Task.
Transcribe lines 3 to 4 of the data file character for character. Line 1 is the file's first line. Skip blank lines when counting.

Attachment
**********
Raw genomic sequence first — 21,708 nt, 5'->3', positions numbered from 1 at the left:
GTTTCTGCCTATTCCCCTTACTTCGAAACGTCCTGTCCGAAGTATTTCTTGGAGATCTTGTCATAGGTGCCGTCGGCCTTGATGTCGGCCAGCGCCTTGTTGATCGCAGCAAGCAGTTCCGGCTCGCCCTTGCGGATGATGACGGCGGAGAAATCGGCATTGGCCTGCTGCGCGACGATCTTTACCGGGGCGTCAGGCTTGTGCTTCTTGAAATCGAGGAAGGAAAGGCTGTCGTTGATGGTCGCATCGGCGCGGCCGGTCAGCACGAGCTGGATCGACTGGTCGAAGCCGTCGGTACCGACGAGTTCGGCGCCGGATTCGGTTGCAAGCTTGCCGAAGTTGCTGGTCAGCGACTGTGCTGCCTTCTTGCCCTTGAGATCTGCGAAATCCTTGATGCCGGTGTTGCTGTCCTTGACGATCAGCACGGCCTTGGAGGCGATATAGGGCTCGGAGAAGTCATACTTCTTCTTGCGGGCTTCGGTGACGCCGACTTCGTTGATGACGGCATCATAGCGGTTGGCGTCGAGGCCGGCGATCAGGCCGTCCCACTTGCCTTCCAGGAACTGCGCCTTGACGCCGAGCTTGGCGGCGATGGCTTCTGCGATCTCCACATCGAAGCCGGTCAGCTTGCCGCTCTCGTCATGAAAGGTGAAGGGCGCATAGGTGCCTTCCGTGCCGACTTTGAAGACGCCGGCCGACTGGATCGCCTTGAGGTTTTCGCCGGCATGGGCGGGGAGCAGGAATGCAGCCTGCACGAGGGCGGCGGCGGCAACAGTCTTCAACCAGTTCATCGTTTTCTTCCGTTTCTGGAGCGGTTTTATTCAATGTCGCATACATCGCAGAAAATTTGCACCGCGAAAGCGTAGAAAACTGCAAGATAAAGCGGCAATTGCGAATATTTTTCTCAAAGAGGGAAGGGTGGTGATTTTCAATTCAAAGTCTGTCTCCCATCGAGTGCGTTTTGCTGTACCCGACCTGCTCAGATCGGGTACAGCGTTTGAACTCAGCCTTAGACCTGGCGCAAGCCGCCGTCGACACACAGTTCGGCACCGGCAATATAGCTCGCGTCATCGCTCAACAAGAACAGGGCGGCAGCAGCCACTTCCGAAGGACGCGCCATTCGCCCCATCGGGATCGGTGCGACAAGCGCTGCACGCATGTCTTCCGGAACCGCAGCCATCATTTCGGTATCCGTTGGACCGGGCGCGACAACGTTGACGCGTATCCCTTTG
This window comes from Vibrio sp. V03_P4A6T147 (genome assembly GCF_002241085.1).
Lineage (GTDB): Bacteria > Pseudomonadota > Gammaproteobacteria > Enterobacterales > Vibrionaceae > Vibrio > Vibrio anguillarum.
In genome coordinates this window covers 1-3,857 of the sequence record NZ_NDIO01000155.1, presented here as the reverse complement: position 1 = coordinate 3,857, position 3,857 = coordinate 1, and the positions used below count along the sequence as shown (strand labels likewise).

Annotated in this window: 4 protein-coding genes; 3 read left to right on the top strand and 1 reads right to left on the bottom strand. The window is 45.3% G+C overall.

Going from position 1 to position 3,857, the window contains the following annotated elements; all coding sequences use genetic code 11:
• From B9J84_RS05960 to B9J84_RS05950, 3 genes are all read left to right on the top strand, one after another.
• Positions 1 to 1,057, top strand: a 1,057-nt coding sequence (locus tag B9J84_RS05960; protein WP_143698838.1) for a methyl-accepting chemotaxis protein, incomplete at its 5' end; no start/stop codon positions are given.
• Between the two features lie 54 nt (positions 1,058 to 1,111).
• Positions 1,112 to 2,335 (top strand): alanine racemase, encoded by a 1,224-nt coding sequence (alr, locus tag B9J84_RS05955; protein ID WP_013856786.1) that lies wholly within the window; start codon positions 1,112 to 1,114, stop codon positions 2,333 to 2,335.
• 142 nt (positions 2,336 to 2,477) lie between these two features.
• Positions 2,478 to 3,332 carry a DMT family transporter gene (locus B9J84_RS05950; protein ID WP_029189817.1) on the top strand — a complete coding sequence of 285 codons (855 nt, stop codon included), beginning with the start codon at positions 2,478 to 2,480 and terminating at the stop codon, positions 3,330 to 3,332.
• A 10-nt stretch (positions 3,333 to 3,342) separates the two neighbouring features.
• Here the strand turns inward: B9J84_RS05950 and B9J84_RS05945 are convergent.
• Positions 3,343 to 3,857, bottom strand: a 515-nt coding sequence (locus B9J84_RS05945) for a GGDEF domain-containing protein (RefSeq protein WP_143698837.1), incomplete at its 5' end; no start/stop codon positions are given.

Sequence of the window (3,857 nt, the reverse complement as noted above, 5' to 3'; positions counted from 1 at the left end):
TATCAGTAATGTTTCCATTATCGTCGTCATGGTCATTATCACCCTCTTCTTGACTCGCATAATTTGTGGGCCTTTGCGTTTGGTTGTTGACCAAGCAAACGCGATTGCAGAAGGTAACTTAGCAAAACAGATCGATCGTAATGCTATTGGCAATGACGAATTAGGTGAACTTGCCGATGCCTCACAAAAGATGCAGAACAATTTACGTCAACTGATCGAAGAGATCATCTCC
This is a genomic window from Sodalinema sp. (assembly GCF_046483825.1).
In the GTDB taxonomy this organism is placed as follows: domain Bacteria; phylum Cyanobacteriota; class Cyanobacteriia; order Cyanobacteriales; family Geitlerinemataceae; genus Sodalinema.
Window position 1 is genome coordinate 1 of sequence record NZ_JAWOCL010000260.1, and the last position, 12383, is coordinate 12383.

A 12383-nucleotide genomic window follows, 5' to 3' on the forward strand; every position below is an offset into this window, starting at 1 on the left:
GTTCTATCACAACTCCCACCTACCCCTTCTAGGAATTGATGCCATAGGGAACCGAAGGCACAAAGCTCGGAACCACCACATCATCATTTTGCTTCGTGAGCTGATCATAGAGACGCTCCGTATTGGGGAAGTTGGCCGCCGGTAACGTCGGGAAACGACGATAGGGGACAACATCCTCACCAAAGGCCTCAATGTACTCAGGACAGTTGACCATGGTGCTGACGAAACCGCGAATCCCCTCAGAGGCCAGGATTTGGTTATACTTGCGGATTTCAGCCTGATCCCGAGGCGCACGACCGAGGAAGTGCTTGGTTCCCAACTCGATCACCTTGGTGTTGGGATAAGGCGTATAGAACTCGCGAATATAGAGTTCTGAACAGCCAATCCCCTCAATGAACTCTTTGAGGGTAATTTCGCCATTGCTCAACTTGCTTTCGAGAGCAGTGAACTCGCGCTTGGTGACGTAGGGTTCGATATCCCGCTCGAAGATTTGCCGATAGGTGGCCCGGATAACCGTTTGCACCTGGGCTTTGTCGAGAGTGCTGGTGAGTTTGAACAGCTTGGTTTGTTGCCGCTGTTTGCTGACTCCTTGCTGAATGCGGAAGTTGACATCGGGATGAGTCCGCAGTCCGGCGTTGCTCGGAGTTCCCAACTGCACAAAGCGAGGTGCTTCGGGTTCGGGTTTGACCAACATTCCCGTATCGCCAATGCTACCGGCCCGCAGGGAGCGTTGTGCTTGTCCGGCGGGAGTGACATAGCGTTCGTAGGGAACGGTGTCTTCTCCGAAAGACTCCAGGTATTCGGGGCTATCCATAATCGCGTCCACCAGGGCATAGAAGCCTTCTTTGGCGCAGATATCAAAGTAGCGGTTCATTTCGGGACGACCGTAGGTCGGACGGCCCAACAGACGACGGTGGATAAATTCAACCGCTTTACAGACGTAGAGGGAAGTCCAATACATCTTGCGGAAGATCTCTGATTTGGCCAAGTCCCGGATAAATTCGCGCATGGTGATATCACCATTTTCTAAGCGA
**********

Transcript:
This window comes from Vibrio sp. V03_P4A6T147 (genome assembly GCF_002241085.1).
Lineage (GTDB): Bacteria > Pseudomonadota > Gammaproteobacteria > Enterobacterales > Vibrionaceae > Vibrio > Vibrio anguillarum.